Member Spotlight: Johnna Kayser, Pittsburgh HealthCorps

by: Beci Russell

edited by: Tina Norland

Where are you from and can you tell me about your family?

I was born in Clarion, PA, but I’ve lived in Youngstown, OH since I was 5 years old. I’m an only child. My mother, Tina, works for AT&T. My dad, Keith, works for a manufacturing company called STAR. They’re still young, but they act old!

I live with my boy-toy, Tyler, on the Southside. We’ve been together since freshman year of high school and then we went to college together. We started living together my junior year of college and moved to Pittsburgh for my AmeriCorps position and his advertising job.

What’s your Alma Mater?

Ohio University! The Bobcats…meow!

Where do you serve, and what is your role there?

I serve at the Squirrel Hill Health Center. My official title is Patient Support Specialist. My role entails going out on the Mobile Medical Unit to service our patients that might not have as much access to transportation. I also do patient education and orientations.

What led you to AmeriCorps and the HealthCorps, specifically?

I interned with an AmeriCorps/ComCorps program my junior year at OU on the administrative end. One of my jobs was to edit all the position descriptions, so I had an insider look at this position before it was even available. It seemed like a fun and impactful role: to serve the community and gain valuable hands-on work in the field. Hence, here I am!

What did you do before you started your service year?

I graduated in June 2012. Tyler and I moved here in the middle of the night the day I graduated to avoid the traffic in the Southside! We got here around 6 or 7 the next morning (U-hauls don’t really do well over 55MPH…). But, I started working as a pharmacy tech at the Squirrel Hill Giant Eagle to help with the bills until I started my program in September. I still work at the pharmacy. A girl’s got to eat!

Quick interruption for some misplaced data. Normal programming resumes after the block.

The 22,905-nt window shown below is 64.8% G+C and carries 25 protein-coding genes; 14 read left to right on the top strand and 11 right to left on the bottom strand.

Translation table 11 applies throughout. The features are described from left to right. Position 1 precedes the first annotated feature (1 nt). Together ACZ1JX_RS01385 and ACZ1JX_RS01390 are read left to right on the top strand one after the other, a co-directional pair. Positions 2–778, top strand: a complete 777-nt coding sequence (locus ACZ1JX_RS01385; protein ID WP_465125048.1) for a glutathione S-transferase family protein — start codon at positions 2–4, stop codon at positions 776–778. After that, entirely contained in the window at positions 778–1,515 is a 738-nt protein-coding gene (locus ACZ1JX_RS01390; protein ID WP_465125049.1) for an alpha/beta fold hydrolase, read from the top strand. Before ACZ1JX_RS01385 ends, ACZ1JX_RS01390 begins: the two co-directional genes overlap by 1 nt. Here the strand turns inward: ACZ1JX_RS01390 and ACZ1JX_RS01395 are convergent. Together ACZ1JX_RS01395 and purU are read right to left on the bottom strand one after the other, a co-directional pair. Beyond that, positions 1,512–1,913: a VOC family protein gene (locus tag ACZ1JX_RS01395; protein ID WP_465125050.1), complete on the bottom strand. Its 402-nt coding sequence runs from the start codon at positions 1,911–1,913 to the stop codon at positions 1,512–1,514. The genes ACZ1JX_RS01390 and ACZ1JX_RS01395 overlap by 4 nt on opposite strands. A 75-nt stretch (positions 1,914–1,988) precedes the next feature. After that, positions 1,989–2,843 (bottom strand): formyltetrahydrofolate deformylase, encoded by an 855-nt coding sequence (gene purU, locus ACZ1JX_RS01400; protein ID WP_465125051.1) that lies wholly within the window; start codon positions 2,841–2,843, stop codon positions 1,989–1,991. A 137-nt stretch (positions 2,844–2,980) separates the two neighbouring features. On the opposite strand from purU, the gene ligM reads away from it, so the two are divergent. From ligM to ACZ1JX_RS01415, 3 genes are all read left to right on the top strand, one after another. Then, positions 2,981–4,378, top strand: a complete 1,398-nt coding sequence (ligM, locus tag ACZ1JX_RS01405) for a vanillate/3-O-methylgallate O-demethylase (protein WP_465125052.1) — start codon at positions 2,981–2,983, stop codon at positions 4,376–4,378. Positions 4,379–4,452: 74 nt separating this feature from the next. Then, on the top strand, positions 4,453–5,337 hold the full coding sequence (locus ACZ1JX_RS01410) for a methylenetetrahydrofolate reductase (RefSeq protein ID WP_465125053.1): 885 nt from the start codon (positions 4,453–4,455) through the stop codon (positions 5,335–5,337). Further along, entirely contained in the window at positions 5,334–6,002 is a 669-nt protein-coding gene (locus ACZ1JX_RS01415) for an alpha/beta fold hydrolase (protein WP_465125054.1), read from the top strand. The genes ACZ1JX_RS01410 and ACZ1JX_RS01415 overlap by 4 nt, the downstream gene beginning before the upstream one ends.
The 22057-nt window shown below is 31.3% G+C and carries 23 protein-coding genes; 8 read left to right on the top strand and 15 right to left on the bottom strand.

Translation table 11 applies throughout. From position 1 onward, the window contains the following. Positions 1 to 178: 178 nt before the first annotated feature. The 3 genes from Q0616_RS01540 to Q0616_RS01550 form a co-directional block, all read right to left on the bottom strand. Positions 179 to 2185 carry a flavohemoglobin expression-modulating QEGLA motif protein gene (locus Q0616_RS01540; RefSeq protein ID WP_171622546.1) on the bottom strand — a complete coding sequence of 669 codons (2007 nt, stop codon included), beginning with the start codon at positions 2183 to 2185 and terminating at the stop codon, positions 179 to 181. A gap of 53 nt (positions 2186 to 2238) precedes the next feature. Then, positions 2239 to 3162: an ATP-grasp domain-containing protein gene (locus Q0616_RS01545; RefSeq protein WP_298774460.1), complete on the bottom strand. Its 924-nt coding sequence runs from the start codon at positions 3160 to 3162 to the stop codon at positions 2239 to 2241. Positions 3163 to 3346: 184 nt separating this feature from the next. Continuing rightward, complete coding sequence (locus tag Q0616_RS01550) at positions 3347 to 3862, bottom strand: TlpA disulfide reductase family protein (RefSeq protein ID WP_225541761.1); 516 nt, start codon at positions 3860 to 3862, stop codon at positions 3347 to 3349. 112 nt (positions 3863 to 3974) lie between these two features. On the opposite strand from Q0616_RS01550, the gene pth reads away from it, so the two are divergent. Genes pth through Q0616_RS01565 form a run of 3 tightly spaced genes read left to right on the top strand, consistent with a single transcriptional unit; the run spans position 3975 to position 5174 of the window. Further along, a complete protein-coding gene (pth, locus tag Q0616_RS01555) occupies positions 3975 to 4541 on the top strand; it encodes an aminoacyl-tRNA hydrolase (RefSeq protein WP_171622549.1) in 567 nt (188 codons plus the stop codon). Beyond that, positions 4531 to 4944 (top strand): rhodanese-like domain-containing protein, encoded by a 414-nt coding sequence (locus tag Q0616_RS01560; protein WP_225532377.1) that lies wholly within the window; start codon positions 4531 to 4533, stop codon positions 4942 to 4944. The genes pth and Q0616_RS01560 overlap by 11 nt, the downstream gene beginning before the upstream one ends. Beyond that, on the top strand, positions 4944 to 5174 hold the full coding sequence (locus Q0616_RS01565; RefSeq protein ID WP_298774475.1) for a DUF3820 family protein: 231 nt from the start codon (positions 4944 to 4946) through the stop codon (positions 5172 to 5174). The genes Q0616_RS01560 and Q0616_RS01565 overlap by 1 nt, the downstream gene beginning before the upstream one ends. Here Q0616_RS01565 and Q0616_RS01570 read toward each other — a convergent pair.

What are some of your future goals?

I want to obtain employment as a health care educator after my service term in AmeriCorps. More long term, I’d like to return to school to get my MPH (Masters in Public Health).

Where can we find you on a weekend in Pittsburgh?

On a weekend? I have no life. So, either working or hanging out in my apartment reading ‘Pretty Little Liars’. Seriously.

What have you taken away from your experience in HealthCorps so far?

Being in school and learning about healthcare, you become numb to the stories. But once you’re actually involved and you see the impact of the people involved in the process (both clinical and patients), you gain a new perspective and that numbness starts to go away. It’s not all rainbows and butterflies, but that’s a good lesson to learn.

Can you tell us about a memorable moment you have had with a client?

This happened sometime last month: I had a patient on the Mobile Unit that needed to go to get an x-ray. The Mobile Unit is really crowded most of the time: patients, family members, interpreters, docs, medicals assistants…me. You can imagine how loud it gets.

She was a Burmese speaker; she didn’t know how to use the bus system, or what she had to do when she got to the appointment and was pretty nervous. So I stood down on the entrance steps of the Unit so that I could be at eye level with her standing on the landing and I had an interpreter on our phone line, but it was really loud and she couldn’t hear him. I kept yelling into the phone that the interpreter needed to speak louder; other patients were talking and laughing. It was a circus. We finally got the information transferred and she was so relieved that she told the interpreter to tell us how nice we all were and to thank us. She gave me a hug when she left which is always nice. Moments like that are just such a great reaffirmation that although I can’t always communicate verbally with my patients, the message gets through. Warm fuzzies!

Thanks for sharing with us, Johnna!


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